SK abolition gains support in CongressBy Gil C. Cabacungan
Philippine Daily Inquirer
MANILA, Philippines—Moves to abolish the Sangguniang Kabataan is gaining traction in Congress.
Caloocan Rep. Edgar Erice has refiled his bill seeking the abolition of the youth council while Quezon City Rep. Winston Castelo proposed to give a zero budget for the village legislature, whose members are from 15 to 17 years old.
Erice, who called the SK a “school of corruption,” has proposed the organization be replaced with a Barangay Youth Council whose head will be the youngest elected councilor in the same barangay or village.
“The original objective of the creation of the Sangguniang Kabataan as a training ground for the country’s future leaders is a noble one. However, through the years, it has been observed that the ugly side of Philippine politics has served to distract it from its primordial mission. It has become the logical first target of any local politician who is seeking a higher position,” said Erice, whose House Bill 1122 seeking the aboliton of the SK reached the committee level in the 15th Congress.
Erice used to be a head of the SK’s predecessor, the Kabataang Barangay from 1975 to 1981, in his city and he recalled that they received mo allocations during his stint in contrast to the millions of pesos allocated per barangay.
“It’s purely volunteerism where the youth leaders then were focused on programs that directly benefited them, much different from the current set-up. That is why, it must be abolished now,” said Erice.
Erice said the proposed BYC woud report directly to the Sangguniang Barangay and it would oversee four committees– sports, education, culture and arts, and environment.
Erice said that several other lawmakers who have filed bills seeking the SK abolition in the last Congress would also re-file their versions in this Congress. He said they were looking to approve the bills abolishing the SK before it holds its elections in October. Erice noted that even the Commission on Elections has declared its intention to seek Congress’ help in enacting a law on the SK abolition. Comelec Commissioner Lucenito Tagle, has called the SK a “breeding ground for political dynasties” and corrupt politicians.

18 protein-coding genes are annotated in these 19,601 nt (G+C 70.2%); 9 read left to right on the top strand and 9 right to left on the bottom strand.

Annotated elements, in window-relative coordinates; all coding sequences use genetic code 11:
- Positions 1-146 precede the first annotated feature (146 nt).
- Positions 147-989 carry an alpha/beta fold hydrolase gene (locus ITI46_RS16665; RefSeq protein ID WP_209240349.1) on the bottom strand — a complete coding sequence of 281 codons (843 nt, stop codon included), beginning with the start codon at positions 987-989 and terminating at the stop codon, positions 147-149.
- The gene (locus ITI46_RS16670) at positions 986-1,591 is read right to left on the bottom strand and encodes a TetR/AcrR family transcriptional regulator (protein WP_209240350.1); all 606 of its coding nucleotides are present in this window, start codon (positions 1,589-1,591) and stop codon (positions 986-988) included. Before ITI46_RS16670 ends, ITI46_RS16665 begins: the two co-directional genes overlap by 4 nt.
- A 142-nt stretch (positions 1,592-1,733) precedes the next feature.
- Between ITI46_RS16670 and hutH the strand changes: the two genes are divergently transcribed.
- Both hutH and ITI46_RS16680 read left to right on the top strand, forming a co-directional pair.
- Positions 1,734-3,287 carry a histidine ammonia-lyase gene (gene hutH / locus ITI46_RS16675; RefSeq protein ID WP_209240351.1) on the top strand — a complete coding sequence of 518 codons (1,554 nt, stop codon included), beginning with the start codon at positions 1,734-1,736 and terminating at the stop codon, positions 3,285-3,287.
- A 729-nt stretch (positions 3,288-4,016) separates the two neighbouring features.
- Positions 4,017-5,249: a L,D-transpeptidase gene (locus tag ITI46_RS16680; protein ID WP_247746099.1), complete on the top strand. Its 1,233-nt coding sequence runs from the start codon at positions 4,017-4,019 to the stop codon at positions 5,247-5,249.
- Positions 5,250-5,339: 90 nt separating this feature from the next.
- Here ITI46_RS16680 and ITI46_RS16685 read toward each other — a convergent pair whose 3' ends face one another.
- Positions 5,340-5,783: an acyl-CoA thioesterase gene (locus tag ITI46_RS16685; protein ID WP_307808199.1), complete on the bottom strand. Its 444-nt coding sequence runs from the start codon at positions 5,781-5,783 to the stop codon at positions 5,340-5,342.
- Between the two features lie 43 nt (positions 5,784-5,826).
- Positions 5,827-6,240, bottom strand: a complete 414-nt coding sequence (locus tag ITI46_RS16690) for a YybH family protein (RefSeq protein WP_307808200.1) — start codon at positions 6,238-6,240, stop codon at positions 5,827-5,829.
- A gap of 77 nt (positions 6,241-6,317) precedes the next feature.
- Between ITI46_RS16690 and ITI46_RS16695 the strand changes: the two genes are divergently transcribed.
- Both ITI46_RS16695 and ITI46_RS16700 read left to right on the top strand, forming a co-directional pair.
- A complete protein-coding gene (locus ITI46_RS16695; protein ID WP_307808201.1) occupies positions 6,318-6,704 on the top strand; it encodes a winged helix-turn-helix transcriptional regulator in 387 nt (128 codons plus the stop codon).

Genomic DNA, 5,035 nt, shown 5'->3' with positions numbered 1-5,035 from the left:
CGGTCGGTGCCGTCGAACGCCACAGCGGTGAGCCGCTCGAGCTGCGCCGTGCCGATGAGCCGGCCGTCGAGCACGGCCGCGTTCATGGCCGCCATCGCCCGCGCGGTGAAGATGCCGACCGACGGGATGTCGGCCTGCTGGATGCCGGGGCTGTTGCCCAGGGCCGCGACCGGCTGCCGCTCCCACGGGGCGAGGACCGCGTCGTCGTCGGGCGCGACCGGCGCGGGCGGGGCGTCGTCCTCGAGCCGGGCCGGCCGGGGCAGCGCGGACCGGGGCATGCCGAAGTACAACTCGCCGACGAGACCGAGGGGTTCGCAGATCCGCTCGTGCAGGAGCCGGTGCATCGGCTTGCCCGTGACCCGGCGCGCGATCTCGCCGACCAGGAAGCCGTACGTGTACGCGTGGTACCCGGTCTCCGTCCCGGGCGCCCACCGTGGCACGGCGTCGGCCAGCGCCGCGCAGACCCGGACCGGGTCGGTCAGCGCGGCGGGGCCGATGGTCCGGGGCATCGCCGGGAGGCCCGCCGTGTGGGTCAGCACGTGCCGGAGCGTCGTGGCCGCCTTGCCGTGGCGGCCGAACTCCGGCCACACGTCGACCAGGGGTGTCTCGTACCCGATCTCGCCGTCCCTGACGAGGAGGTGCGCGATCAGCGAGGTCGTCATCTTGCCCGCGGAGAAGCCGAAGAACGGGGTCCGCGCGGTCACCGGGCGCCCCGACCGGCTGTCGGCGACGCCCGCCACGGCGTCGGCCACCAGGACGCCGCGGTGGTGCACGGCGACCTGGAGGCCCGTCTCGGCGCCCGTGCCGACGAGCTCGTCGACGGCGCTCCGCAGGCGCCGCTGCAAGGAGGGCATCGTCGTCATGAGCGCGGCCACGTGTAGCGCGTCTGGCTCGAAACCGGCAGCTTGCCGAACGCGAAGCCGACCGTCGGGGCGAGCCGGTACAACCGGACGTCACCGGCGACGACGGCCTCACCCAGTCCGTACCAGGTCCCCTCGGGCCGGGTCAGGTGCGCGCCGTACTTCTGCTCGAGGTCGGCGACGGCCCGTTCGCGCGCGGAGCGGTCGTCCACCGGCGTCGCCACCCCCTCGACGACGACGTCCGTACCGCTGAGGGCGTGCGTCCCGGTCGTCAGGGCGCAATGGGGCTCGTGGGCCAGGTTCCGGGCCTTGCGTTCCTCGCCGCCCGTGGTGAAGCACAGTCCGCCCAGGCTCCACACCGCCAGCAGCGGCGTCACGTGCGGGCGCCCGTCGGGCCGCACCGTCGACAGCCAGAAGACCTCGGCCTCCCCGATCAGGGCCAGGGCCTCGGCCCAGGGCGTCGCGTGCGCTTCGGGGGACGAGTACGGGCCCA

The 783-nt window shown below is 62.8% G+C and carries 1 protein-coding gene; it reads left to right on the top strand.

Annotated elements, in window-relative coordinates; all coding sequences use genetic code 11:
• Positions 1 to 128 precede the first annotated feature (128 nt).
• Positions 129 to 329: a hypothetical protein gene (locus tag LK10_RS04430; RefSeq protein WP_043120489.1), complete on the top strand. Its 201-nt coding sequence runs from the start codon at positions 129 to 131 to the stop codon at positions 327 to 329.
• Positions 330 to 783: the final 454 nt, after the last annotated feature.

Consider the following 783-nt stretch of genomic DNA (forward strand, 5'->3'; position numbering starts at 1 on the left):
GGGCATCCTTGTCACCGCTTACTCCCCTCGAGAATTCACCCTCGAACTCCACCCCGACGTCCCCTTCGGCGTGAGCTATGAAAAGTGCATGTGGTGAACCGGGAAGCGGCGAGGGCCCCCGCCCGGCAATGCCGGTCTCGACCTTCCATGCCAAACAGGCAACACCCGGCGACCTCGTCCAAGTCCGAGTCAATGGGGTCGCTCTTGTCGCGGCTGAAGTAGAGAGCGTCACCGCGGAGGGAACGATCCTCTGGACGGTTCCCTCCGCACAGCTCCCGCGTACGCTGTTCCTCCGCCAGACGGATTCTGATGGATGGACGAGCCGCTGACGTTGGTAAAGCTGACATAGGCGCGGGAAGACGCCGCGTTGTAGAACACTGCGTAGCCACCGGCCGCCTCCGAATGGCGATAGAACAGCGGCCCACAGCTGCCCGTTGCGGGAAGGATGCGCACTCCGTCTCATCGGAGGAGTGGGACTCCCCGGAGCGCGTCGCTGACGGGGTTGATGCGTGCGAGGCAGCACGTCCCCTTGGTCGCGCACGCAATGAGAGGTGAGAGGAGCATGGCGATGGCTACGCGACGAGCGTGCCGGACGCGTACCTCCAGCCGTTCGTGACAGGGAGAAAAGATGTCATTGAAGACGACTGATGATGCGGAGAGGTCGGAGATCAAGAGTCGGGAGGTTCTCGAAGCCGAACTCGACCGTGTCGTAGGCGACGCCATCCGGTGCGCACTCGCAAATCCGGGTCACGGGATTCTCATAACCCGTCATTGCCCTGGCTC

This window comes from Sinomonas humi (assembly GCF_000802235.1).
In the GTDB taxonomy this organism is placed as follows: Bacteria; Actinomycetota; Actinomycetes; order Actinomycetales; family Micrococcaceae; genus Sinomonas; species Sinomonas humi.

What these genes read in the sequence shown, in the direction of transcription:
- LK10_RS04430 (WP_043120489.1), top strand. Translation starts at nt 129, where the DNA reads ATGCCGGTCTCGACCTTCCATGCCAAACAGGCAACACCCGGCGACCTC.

Henrietta de Villa, chair of the Parish Pastoral Council for Responsible Voting, said that the 42,000 seats for SK chair and 300,000 seats for SK Council were being used as an “entry point” for political dynasties.
“This is what political dynasties do now. They introduce their children in the SK and use it as basis in going after higher positions when they are of age. That is not supposed to be. SK should be a practicing ground for authentic political leaders to emerge,” De Villa said.
For his part, Castelo acknowledged the rampant corruption in the SK but resisted against moves to shutter it. Castelo said that he would file a bill seeking to scarp the budget allocated for SK in order to stop the corruption among its members.
“The SK’s political corruption emanates from its leaders access to public funds and that a budget-less SK would be the appropriate antidote for such political corruption. It can be saved if only reforms are instituted,” said Castelo said in a statement.
“We do not burn the whole house because of a few termites. Without funding for the SK, the young leaders’ elders, comprising politicians, barangay leaders, and their parents, who act in behalf of these SK leaders, would be discouraged to interfere in the SK,” Castelo said.